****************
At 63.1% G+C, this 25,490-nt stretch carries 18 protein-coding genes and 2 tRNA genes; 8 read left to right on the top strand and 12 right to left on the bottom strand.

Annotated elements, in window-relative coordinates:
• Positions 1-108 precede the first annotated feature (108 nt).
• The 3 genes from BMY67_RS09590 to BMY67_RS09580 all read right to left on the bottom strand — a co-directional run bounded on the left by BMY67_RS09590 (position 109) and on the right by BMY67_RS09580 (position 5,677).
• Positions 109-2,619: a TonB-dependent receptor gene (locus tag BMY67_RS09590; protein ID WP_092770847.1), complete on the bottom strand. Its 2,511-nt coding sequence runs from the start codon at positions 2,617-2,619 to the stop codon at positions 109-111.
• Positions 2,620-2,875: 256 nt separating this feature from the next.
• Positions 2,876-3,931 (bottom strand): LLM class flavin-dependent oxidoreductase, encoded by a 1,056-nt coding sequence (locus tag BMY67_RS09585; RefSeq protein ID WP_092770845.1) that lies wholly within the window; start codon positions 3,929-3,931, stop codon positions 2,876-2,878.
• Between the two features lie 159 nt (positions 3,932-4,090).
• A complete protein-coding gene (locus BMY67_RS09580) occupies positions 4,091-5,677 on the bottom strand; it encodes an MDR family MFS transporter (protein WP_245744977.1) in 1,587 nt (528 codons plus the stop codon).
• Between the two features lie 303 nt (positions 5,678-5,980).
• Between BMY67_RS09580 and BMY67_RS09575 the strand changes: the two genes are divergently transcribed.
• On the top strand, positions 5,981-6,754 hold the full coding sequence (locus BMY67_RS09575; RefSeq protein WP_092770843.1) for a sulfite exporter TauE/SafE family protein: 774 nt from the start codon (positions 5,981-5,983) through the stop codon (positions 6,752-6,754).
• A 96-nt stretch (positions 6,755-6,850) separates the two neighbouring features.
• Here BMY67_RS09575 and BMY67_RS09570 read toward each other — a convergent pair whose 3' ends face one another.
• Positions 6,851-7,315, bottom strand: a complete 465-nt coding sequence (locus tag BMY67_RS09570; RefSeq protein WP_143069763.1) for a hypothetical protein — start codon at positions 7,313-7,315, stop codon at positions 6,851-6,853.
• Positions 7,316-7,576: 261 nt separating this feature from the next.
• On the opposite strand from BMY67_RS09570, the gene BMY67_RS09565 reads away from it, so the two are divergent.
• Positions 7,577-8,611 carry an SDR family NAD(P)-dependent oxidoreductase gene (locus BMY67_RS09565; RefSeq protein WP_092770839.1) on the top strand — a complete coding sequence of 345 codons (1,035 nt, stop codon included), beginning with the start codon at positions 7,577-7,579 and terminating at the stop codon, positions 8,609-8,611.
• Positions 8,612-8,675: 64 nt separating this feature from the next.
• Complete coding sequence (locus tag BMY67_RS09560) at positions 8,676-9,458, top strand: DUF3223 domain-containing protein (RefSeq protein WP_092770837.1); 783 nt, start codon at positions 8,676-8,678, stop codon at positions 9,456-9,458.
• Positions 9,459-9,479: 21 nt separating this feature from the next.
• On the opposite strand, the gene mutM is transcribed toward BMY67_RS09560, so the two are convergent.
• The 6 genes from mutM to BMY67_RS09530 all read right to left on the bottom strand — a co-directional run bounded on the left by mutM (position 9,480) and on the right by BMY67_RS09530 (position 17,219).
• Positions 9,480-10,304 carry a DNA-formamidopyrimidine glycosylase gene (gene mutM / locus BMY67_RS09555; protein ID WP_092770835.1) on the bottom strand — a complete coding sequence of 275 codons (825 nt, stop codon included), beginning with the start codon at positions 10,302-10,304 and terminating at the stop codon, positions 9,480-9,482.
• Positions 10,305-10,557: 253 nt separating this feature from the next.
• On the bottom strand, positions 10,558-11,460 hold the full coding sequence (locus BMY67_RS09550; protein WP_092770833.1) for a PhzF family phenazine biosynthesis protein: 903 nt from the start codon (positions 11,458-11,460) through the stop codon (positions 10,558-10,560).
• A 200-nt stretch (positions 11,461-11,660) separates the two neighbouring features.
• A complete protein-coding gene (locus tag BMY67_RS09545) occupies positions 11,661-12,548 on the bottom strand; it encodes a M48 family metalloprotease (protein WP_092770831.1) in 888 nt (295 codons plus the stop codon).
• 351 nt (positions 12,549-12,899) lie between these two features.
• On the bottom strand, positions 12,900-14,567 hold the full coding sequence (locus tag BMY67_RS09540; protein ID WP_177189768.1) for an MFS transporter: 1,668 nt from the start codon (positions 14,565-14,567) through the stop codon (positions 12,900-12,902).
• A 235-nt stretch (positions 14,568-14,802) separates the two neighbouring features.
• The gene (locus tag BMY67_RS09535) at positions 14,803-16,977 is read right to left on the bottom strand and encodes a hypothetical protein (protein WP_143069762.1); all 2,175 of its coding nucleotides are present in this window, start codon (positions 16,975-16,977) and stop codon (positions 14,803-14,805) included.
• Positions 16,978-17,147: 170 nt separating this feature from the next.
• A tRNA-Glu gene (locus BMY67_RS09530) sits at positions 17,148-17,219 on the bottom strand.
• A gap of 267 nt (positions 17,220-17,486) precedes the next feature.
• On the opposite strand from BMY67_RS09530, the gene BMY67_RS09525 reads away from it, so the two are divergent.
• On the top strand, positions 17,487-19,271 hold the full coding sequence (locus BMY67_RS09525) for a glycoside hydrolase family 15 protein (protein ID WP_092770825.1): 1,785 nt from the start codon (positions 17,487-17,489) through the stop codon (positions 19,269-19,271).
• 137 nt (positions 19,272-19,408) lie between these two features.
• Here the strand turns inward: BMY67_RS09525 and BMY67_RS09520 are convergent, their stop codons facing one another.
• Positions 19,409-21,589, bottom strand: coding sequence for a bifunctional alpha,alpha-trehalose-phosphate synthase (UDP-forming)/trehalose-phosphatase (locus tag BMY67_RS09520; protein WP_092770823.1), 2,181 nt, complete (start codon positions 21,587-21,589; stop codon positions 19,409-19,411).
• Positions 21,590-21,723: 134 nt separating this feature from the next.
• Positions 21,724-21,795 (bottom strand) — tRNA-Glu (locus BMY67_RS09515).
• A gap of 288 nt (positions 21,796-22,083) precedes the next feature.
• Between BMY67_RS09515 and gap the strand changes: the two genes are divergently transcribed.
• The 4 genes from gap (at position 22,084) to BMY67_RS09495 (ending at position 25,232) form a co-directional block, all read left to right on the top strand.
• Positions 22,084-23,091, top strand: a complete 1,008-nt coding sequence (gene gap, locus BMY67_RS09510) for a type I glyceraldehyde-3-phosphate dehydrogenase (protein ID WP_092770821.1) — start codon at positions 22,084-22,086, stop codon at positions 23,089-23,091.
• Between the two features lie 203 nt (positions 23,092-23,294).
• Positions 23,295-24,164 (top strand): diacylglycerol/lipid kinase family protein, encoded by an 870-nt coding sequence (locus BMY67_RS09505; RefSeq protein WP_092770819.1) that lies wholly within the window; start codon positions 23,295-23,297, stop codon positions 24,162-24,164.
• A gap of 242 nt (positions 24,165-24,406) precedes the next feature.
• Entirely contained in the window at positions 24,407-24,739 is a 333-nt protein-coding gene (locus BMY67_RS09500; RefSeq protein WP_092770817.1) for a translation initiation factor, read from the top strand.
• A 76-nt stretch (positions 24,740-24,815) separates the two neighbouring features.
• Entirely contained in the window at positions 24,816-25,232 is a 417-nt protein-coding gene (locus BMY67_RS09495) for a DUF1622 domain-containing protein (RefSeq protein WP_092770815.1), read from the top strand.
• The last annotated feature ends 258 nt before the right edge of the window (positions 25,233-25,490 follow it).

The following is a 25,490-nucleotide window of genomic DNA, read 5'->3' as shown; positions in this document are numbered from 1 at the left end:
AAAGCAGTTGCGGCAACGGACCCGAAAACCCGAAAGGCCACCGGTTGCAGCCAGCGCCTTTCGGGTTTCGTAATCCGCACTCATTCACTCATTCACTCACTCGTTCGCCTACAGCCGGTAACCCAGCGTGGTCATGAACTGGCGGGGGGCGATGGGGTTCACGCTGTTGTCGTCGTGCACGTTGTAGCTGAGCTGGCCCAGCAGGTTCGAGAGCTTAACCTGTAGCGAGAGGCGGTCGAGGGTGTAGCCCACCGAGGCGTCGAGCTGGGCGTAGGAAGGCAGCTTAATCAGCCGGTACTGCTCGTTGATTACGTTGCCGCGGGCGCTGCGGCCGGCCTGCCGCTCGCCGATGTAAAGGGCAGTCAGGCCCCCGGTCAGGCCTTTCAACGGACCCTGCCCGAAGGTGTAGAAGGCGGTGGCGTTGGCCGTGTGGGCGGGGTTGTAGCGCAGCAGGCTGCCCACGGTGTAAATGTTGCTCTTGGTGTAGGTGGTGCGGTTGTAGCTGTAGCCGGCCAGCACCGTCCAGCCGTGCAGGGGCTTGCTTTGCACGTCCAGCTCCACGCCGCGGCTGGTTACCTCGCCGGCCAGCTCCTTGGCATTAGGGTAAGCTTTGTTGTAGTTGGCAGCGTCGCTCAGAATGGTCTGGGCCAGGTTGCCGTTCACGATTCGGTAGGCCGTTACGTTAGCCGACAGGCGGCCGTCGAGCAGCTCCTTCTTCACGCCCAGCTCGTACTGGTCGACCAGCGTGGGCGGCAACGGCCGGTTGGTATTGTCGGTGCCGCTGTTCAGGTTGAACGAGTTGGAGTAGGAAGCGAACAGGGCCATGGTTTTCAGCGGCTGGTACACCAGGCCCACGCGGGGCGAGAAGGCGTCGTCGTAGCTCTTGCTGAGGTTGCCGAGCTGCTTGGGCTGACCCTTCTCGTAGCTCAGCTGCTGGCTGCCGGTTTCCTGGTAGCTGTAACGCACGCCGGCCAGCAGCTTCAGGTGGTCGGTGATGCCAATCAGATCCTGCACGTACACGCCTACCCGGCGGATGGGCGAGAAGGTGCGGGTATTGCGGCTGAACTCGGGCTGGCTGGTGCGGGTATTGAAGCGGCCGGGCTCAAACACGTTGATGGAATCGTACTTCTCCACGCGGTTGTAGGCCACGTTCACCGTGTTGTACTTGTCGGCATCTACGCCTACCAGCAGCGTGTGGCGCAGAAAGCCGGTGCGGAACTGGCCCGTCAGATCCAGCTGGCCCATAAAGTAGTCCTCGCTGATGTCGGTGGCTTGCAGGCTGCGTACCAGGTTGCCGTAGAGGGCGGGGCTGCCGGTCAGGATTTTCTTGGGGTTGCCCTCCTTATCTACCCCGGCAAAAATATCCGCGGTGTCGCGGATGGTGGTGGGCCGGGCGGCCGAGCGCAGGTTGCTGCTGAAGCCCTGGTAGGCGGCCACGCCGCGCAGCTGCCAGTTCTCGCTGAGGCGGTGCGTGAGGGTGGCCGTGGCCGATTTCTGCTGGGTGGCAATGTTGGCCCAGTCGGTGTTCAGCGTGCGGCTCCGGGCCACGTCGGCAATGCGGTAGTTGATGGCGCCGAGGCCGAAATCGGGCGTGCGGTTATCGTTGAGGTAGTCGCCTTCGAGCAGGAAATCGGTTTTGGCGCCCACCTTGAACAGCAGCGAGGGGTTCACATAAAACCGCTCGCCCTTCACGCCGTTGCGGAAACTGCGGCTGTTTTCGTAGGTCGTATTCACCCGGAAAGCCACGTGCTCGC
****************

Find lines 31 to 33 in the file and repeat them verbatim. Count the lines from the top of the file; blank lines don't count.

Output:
• A 235-nt stretch (positions 14,568-14,802) separates the two neighbouring features.
• The gene (locus tag BMY67_RS09535) at positions 14,803-16,977 is read right to left on the bottom strand and encodes a hypothetical protein (protein WP_143069762.1); all 2,175 of its coding nucleotides are present in this window, start codon (positions 16,975-16,977) and stop codon (positions 14,803-14,805) included.
• Positions 16,978-17,147: 170 nt separating this feature from the next.